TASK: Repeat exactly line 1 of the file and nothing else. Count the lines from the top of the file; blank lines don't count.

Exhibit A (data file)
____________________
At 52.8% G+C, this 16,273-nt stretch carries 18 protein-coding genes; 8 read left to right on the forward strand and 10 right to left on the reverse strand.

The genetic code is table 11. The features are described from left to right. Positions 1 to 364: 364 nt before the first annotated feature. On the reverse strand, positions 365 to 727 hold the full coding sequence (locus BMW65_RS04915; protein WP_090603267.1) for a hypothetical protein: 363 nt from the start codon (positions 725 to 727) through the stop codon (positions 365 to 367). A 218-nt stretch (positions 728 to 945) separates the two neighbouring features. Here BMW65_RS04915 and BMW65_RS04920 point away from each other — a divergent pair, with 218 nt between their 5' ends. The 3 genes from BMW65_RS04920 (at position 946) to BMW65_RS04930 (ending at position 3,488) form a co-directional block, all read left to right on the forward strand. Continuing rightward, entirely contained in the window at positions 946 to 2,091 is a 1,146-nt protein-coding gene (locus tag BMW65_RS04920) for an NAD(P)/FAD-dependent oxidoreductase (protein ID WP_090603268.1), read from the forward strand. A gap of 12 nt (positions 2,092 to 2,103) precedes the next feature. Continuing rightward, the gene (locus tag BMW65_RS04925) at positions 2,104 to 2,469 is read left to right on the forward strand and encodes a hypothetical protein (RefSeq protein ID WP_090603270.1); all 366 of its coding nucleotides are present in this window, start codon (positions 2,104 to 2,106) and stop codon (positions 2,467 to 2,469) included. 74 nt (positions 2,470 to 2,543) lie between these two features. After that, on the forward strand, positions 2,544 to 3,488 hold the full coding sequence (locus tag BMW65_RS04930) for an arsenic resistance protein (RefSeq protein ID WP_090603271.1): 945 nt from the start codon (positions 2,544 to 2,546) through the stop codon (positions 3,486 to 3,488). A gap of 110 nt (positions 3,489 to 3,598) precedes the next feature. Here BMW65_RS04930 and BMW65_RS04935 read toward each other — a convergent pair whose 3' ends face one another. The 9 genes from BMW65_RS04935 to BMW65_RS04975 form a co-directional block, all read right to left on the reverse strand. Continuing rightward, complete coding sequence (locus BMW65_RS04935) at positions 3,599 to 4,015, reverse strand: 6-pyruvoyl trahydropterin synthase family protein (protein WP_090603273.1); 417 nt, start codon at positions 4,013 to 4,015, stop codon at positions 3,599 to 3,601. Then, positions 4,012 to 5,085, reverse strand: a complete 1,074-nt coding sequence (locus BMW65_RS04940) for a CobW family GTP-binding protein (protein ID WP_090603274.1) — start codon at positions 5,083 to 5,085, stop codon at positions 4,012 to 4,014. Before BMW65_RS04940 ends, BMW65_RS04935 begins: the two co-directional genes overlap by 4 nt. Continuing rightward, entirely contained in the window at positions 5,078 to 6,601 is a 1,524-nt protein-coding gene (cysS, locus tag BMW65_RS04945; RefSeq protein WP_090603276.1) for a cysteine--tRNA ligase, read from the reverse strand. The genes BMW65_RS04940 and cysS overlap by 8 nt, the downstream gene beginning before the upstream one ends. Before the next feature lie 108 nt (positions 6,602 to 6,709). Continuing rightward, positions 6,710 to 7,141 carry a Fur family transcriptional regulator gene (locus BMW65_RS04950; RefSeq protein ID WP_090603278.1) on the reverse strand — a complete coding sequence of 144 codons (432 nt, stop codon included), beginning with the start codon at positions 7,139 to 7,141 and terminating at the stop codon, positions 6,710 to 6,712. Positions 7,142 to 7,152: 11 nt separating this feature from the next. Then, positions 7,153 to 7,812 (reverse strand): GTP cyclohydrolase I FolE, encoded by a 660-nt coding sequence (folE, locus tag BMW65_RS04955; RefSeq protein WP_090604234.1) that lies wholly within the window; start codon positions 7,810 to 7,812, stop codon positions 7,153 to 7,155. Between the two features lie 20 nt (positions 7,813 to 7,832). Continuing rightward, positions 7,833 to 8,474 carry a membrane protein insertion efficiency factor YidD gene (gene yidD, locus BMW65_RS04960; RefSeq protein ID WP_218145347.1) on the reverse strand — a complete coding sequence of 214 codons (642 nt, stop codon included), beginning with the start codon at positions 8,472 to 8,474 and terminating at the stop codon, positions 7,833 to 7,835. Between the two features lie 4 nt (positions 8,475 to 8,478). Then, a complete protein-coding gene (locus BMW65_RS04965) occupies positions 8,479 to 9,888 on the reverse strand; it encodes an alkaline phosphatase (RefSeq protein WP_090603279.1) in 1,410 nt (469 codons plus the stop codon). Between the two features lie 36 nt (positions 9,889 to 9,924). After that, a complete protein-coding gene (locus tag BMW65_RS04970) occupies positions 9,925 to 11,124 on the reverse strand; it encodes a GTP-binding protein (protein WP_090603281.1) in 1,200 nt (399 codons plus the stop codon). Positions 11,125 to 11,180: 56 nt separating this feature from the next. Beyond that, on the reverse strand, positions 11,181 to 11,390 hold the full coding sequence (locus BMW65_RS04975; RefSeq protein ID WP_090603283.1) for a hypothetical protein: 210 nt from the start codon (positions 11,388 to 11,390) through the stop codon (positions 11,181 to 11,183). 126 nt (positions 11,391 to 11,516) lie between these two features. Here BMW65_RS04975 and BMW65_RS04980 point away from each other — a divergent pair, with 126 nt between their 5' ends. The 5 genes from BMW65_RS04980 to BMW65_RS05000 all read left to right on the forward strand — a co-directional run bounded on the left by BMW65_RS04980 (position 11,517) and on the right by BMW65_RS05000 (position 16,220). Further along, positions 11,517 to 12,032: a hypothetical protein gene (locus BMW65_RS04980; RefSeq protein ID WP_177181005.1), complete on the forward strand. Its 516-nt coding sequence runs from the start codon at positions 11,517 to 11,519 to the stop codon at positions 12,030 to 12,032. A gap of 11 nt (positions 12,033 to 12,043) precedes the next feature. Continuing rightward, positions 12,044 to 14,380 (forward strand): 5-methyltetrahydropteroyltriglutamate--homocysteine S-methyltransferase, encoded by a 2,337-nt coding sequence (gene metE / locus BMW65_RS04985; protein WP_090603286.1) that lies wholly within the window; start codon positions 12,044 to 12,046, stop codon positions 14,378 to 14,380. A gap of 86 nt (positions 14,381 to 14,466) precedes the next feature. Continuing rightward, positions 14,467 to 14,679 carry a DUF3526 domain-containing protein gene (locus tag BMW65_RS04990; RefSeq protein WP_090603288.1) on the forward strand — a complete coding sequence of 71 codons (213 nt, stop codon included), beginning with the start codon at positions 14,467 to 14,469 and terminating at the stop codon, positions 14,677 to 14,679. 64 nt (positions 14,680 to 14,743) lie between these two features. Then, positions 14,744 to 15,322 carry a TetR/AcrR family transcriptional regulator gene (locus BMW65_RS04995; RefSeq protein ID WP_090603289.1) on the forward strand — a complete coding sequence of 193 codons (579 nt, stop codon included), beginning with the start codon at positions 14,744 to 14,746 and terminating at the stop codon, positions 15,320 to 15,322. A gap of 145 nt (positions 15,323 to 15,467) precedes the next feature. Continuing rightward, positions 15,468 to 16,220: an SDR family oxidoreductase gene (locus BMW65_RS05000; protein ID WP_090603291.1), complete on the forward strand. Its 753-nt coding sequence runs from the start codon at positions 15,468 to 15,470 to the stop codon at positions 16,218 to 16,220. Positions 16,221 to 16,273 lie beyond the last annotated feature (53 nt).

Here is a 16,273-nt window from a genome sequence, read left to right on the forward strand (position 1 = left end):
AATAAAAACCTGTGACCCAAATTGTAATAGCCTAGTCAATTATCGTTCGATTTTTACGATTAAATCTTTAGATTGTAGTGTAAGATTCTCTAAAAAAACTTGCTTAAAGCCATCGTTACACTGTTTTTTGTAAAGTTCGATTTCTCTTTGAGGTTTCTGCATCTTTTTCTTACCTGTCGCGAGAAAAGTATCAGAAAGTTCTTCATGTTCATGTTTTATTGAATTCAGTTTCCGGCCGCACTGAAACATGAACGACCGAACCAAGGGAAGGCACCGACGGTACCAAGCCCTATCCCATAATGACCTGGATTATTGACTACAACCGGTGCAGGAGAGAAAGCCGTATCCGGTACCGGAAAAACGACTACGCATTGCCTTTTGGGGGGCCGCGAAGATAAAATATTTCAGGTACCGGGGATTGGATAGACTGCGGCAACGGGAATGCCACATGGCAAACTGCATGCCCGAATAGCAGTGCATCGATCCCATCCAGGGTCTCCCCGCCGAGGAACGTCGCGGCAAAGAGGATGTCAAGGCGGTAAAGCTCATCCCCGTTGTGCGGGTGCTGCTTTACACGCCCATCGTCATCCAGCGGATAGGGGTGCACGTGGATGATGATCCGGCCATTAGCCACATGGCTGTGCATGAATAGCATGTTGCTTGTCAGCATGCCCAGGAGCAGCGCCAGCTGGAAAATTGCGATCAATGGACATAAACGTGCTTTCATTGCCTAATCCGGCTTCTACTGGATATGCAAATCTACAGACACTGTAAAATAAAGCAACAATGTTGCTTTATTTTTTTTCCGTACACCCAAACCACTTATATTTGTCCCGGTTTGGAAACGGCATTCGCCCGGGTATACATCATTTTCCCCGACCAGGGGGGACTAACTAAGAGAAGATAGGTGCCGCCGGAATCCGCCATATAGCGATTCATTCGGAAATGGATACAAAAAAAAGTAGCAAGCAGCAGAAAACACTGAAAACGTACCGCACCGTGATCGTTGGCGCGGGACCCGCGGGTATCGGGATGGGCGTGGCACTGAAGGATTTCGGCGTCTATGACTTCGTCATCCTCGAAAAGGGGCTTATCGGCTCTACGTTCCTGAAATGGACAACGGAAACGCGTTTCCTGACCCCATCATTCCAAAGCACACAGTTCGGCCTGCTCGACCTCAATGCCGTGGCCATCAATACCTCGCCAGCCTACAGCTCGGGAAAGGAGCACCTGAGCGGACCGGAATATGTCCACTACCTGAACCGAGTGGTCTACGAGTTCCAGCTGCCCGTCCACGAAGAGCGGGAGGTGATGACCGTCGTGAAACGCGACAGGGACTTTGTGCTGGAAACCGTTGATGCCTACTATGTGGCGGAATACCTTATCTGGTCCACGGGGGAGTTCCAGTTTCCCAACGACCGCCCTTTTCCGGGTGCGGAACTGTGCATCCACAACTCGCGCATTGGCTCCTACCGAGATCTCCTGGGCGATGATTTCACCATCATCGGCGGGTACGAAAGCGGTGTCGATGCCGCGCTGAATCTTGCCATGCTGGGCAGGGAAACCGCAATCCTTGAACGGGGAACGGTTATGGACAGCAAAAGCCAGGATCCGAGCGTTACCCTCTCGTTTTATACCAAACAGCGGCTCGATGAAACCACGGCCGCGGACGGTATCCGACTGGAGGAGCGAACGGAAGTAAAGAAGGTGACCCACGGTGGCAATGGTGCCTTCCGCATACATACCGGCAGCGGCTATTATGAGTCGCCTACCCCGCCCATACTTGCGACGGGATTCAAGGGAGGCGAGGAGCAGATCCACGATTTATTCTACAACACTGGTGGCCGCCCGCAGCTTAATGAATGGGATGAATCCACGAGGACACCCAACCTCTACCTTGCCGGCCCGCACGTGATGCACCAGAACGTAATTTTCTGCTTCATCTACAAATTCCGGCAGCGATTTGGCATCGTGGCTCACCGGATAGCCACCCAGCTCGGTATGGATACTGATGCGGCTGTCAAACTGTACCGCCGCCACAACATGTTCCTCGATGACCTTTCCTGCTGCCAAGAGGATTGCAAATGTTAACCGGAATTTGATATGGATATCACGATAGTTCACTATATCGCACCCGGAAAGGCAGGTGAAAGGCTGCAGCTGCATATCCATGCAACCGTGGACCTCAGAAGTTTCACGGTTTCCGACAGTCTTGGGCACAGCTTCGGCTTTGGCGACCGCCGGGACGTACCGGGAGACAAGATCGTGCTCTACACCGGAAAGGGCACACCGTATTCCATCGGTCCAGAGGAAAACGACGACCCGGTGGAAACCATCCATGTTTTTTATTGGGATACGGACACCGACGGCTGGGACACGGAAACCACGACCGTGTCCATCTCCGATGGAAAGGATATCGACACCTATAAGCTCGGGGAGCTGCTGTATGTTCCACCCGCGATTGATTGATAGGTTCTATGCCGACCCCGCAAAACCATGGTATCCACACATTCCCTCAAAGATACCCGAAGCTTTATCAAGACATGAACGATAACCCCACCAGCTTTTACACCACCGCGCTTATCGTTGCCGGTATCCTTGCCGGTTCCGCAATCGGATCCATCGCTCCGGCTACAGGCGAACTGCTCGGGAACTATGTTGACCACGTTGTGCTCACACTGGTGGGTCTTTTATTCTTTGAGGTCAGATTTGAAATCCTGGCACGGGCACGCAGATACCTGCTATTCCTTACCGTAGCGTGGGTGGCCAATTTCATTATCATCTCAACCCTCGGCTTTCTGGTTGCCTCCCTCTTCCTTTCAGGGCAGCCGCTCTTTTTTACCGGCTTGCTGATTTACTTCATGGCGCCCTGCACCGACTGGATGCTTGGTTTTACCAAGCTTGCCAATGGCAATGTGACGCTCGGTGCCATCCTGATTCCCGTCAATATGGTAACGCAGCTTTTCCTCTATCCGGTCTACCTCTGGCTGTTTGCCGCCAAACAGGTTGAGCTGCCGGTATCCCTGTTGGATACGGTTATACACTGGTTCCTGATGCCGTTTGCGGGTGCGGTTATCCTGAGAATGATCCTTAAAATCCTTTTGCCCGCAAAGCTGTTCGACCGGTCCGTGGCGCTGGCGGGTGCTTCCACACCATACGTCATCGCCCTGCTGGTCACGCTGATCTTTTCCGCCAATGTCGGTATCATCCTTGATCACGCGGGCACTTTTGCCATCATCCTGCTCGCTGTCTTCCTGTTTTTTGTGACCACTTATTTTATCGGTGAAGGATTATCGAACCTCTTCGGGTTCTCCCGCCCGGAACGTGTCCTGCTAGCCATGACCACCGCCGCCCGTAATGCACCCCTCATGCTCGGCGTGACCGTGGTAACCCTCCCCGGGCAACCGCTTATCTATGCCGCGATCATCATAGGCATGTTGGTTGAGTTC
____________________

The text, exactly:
At 52.8% G+C, this 16,273-nt stretch carries 18 protein-coding genes; 8 read left to right on the forward strand and 10 right to left on the reverse strand.